Second-hand data evaluated during this phase, and later followed up on as part of WP4 (see Bowler 2020), suggest that in Warlpiri (WP4) nouns too can have this same kind of meaning. A clear result of WP1, therefore, is that this particularly class of meaning is found among nouns, adjectives, and verbs. This finding led us to investigate the nature of degreelessness generally. The results of this investigation
show that the crosslinguistic data do not support the orthodox view of the Degree Semantics Parameter as binary parameter which languages simply have a positive or negative setting for. Instead, we have recast degreefulness as tied to variation in whether languages do or do not have particular elements which support that kind of meaning, such as constructions of measurement, particular kinds of comparative constructions, etc.

This work, in turn, has raised questions about the status of degrees in languages where there is little evidence for them. In order to investigate this question, we are undertaking detailed investigations in the contexts of WP3 and WP4 of Washo and Warlpiri respectively. In the case of Washo, we have found that while the language remains degreeless on a wide-scale found among few other languages (Bochnak in prep), the language invokes possession in the predication of property concept lexemes, much like Hausa does. This work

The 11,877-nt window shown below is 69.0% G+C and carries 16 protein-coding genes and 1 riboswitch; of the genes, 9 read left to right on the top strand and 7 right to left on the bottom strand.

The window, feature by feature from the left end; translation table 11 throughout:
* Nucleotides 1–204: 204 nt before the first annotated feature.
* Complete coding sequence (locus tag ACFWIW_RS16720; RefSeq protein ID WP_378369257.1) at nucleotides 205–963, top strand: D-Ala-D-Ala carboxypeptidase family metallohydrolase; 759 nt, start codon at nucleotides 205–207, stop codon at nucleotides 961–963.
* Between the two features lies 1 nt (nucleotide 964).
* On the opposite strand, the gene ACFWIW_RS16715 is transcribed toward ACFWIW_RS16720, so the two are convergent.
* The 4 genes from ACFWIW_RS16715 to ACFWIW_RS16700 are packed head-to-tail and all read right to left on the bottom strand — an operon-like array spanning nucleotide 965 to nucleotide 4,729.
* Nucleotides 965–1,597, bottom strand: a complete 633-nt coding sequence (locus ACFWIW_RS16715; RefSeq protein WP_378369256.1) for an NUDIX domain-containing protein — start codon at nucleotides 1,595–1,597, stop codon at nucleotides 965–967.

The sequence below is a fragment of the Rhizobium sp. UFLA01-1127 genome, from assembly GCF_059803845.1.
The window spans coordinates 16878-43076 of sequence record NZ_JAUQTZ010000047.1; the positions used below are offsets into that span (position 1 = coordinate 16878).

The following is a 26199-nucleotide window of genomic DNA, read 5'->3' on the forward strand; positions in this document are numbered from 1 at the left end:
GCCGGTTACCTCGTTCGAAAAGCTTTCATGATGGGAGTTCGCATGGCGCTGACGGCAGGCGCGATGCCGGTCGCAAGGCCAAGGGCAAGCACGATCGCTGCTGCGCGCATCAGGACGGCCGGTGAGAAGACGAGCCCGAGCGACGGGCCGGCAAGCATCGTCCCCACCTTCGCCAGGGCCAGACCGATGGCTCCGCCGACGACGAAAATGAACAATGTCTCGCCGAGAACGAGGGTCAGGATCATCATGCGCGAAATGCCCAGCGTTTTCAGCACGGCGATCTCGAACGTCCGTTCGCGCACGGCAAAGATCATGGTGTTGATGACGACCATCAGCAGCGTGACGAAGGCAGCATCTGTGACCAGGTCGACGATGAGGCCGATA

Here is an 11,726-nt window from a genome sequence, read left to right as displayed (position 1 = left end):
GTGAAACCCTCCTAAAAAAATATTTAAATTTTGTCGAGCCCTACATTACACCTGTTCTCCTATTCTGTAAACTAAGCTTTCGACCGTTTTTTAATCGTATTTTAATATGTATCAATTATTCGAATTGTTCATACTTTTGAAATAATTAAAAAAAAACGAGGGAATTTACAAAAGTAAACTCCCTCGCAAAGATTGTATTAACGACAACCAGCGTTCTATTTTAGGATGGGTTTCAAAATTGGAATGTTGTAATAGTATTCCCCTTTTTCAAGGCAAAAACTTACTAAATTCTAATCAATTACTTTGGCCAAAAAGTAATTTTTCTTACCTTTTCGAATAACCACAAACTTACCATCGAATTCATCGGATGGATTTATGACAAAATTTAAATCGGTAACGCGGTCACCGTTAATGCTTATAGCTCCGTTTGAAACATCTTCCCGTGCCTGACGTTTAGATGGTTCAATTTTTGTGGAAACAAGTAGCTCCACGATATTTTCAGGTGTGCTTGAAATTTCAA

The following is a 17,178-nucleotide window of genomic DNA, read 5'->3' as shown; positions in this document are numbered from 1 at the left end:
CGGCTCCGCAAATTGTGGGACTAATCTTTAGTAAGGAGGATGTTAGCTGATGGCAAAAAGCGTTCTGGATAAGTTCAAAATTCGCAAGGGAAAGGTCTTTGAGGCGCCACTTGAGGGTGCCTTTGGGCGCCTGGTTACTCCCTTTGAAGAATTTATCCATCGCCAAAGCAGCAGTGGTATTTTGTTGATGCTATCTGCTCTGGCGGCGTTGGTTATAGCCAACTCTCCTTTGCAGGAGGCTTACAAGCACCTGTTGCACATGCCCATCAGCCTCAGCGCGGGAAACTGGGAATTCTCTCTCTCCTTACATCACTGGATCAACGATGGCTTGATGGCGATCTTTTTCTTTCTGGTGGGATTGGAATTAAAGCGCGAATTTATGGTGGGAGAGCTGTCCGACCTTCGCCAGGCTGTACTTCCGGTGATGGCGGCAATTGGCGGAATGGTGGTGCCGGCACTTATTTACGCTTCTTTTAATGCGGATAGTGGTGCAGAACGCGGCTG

has therefore opened up a hither-to unknown corner of linguistic typology, showing that degreelessness and property concept possession crosscut one another. The work on degreelessness in Warlpiri has focussed on the comparative construction, which is like that found in Washo in being conjoined, so that ‘Kim is taller than Sandy’ is rendered as ‘Kim is tall and Sandy is short’. Warlpiri is unlike Washo and more like English, however, in allowing such a comparative to be used in contexts where, for example, Kim and Sandy differ only minimally in their height. Bowler has shown that this fact can be understood with reference to particular aspects of the nominal nature of property concept words in Warlpiri and the nature of noun phrases in Warlpiri generally, raising important questions about the ways in which comparatives can vary across languages both in their form and meanings. Another major strand of work in WP3 has collected additional data to expand on the database `Verbal Roots Across Languages’ to show that a property concept word (e.g. red) is more likely to have the same form as a change into that property concept (e.g. redden) just in case the property concept word is a verb, rather than a noun or an adjective. This finding is confirmatory evidence for a key project hypothesis about the nature of verb meaning: that only verbs can describe changes of state.